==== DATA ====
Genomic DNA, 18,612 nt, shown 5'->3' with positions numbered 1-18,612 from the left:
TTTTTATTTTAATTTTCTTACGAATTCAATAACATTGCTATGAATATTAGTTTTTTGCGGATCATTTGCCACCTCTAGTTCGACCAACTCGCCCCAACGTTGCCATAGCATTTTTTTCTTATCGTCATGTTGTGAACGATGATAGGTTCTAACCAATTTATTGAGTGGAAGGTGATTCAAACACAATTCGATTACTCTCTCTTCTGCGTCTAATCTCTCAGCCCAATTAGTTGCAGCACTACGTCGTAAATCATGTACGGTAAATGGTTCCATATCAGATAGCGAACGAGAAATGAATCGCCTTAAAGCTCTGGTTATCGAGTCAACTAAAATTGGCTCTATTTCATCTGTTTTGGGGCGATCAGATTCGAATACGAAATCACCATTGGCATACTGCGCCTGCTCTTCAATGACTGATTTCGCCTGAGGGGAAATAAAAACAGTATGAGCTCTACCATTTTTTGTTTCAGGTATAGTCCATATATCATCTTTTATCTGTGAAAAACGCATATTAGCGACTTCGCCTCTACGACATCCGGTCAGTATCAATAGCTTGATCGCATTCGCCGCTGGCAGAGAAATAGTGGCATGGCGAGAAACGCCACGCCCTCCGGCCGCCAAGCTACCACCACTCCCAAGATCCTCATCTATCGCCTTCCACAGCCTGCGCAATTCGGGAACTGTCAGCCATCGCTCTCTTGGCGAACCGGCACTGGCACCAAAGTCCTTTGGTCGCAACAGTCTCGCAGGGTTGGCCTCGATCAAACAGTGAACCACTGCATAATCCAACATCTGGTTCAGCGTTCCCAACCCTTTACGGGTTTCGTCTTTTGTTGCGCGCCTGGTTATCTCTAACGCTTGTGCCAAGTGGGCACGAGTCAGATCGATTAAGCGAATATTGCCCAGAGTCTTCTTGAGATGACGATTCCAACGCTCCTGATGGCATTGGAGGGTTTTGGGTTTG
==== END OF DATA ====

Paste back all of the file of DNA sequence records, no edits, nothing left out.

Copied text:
Genomic DNA, 18,612 nt, shown 5'->3' with positions numbered 1-18,612 from the left:
TTTTTATTTTAATTTTCTTACGAATTCAATAACATTGCTATGAATATTAGTTTTTTGCGGATCATTTGCCACCTCTAGTTCGACCAACTCGCCCCAACGTTGCCATAGCATTTTTTTCTTATCGTCATGTTGTGAACGATGATAGGTTCTAACCAATTTATTGAGTGGAAGGTGATTCAAACACAATTCGATTACTCTCTCTTCTGCGTCTAATCTCTCAGCCCAATTAGTTGCAGCACTACGTCGTAAATCATGTACGGTAAATGGTTCCATATCAGATAGCGAACGAGAAATGAATCGCCTTAAAGCTCTGGTTATCGAGTCAACTAAAATTGGCTCTATTTCATCTGTTTTGGGGCGATCAGATTCGAATACGAAATCACCATTGGCATACTGCGCCTGCTCTTCAATGACTGATTTCGCCTGAGGGGAAATAAAAACAGTATGAGCTCTACCATTTTTTGTTTCAGGTATAGTCCATATATCATCTTTTATCTGTGAAAAACGCATATTAGCGACTTCGCCTCTACGACATCCGGTCAGTATCAATAGCTTGATCGCATTCGCCGCTGGCAGAGAAATAGTGGCATGGCGAGAAACGCCACGCCCTCCGGCCGCCAAGCTACCACCACTCCCAAGATCCTCATCTATCGCCTTCCACAGCCTGCGCAATTCGGGAACTGTCAGCCATCGCTCTCTTGGCGAACCGGCACTGGCACCAAAGTCCTTTGGTCGCAACAGTCTCGCAGGGTTGGCCTCGATCAAACAGTGAACCACTGCATAATCCAACATCTGGTTCAGCGTTCCCAACCCTTTACGGGTTTCGTCTTTTGTTGCGCGCCTGGTTATCTCTAACGCTTGTGCCAAGTGGGCACGAGTCAGATCGATTAAGCGAATATTGCCCAGAGTCTTCTTGAGATGACGATTCCAACGCTCCTGATGGCATTGGAGGGTTTTGGGTTTG